There’s been a lot of discussion lately about New Jersey’s opioid addiction epidemic, and the problems prescription painkillers can cause. But what’s the alternative?

An increasing number of doctors are starting to explore different options.

“There are a whole host of treatments to consider,” said Dr. Shai Gozani, a chronic pain doctor and president of NeuroMetrix.

“There are many techniques that broadly fall under the umbrella of what’s called cognitive behavioral therapy.”

He said this can help people understand and develop coping mechanisms for their chronic pain.

“Although that may sound kind of simplistic, it’s actually been evaluated in pretty rigorous clinical studies,” he said.

“If you can get someone to reduce anxiety and stress associated with pain, that actually reduces their pain physiologically.”

Gozani said there are other types of treatments to consider.

“Things like yoga and physical therapy and exercise and acupuncture — physical therapy-type interventions which can be very effective,” he said.

“Yoga has been getting more and more attention and it’s actually been evaluated, particularly for low back pain.”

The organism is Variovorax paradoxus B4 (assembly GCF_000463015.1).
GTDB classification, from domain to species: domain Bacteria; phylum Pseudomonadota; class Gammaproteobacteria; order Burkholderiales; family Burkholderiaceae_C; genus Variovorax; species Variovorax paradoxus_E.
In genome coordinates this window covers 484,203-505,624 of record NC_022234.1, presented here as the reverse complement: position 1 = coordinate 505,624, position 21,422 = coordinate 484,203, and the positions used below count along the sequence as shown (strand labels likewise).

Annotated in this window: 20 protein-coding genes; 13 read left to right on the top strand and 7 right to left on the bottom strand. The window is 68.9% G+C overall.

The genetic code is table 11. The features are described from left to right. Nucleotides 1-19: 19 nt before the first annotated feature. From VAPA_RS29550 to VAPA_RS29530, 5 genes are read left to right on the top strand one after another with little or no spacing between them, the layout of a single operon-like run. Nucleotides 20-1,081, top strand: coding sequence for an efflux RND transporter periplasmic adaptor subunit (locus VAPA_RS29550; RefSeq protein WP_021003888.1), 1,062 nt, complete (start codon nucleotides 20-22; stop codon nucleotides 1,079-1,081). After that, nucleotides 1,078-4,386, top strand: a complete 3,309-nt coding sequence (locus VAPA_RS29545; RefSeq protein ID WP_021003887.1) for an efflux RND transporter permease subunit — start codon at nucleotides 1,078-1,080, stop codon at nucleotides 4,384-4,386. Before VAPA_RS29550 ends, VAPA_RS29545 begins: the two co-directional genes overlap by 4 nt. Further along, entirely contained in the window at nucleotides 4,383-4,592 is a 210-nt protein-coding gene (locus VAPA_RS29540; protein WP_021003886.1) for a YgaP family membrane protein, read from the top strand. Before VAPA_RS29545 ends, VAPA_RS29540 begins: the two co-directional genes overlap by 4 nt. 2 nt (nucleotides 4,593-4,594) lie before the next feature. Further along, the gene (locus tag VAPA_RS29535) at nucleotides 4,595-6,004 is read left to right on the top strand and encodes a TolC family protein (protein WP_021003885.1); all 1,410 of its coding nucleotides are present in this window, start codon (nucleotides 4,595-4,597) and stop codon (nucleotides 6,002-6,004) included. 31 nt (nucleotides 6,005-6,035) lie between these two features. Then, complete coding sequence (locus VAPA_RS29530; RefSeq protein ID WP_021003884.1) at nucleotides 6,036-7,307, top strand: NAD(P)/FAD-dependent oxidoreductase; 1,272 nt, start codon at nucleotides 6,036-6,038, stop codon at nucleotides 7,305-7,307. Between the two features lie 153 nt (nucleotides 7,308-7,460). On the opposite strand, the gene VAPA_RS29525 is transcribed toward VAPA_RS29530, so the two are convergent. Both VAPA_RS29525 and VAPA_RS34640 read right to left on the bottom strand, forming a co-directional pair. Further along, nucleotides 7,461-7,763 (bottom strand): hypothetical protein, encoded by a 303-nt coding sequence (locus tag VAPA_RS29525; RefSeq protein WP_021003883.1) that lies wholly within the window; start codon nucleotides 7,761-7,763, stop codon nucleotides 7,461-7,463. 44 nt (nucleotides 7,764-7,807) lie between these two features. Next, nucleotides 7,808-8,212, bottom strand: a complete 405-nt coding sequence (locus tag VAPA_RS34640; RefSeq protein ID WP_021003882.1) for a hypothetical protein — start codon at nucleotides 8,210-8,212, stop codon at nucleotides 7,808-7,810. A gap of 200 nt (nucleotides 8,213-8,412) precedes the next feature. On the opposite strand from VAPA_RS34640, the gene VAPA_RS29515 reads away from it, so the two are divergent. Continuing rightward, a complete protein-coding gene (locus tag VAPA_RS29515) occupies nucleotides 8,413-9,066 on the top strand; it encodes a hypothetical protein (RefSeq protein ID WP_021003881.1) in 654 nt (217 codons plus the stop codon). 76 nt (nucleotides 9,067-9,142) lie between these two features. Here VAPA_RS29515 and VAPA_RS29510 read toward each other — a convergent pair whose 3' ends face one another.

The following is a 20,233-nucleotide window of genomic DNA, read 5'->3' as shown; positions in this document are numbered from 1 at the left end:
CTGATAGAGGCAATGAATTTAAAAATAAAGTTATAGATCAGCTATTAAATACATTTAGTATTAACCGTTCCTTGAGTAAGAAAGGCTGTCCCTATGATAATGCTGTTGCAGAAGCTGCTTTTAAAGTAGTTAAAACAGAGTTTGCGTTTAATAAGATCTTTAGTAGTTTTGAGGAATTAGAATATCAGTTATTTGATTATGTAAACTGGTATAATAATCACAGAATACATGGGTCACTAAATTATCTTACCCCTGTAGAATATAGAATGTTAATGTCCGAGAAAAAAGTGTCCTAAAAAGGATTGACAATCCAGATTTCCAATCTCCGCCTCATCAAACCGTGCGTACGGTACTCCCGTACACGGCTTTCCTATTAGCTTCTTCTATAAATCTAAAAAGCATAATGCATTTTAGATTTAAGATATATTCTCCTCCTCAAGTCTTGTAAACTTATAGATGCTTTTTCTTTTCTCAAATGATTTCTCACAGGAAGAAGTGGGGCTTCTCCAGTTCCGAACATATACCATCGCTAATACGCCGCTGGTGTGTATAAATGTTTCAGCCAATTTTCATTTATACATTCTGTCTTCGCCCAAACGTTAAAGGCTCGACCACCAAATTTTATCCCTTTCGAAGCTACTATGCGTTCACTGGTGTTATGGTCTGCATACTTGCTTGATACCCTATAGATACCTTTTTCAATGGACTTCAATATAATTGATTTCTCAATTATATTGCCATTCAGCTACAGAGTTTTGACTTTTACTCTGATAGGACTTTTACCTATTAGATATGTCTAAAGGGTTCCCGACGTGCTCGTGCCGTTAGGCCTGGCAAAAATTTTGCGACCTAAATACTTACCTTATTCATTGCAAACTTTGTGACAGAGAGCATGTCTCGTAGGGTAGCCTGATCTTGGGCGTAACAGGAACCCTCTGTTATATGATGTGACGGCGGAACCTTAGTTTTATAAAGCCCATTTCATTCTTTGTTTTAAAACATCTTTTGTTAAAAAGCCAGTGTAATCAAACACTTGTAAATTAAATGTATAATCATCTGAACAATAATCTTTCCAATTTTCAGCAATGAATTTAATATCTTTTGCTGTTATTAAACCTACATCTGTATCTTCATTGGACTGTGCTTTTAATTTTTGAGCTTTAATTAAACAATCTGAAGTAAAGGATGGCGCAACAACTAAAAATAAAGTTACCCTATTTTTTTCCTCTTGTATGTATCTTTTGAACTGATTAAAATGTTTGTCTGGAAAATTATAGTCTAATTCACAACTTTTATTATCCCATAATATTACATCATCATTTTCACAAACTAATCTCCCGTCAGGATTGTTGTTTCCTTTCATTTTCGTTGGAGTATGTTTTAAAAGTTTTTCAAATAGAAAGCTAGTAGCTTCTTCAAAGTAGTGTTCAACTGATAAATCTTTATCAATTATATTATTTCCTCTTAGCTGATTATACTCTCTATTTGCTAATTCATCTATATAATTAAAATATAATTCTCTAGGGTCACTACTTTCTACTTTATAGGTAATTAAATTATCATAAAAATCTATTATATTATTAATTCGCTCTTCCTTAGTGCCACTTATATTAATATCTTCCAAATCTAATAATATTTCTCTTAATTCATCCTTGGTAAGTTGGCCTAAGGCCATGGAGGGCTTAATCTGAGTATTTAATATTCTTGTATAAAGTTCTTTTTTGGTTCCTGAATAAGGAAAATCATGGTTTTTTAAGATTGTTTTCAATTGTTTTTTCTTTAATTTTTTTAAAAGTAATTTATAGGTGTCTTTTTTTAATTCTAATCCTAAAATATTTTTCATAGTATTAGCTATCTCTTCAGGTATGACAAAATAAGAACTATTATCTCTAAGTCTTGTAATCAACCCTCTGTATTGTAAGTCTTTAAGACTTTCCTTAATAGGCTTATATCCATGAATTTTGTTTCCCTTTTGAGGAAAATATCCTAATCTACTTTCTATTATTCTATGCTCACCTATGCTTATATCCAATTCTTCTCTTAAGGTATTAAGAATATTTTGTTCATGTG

And then there are a variety of electric solutions for chronic pain.

“They can range from fairly simple devices you can pick up for under $50 at your pharmacy, all the way up to implantable devices that directly stimulate your spinal cord,” he said.

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Gozani says pain-killing drugs mimic the action of endorphins in the body. “But it turns out you can actually increase your body’s production of these natural pain blockers by electrical stimulation.”

He said chronic pain in particular is a very individualized experience: It’s influenced by your genetics, your physiology, your behavioral and psychological makeup.

“Different pharmacologic approaches and different alternative interventions are going to work on various levels in different people, so it’s important to work with your doctor and build a toolbox of approaches that work for you,” he said.

Joseph Costabile, a surgeon and member of the Medical Society of New Jersey, agrees.

He said alternative methods of dealing with pain can be effective for some, but one potential problem is “a lot of times, insurance companies aren’t going to pay for it because it’s more expensive than if you prescribe Tylenol with codeine or Percocet to a patient.”

He says to deal with this, “We’ve got to get everybody on board, including the insurance companies.”

Costabile adds that the medical community has become “more mature” about accepting alternative treatments.

“When you’re taking care of people there isn’t a one size fits all. What works for one person may not work for another person.”

You can contact reporter David Matthau at

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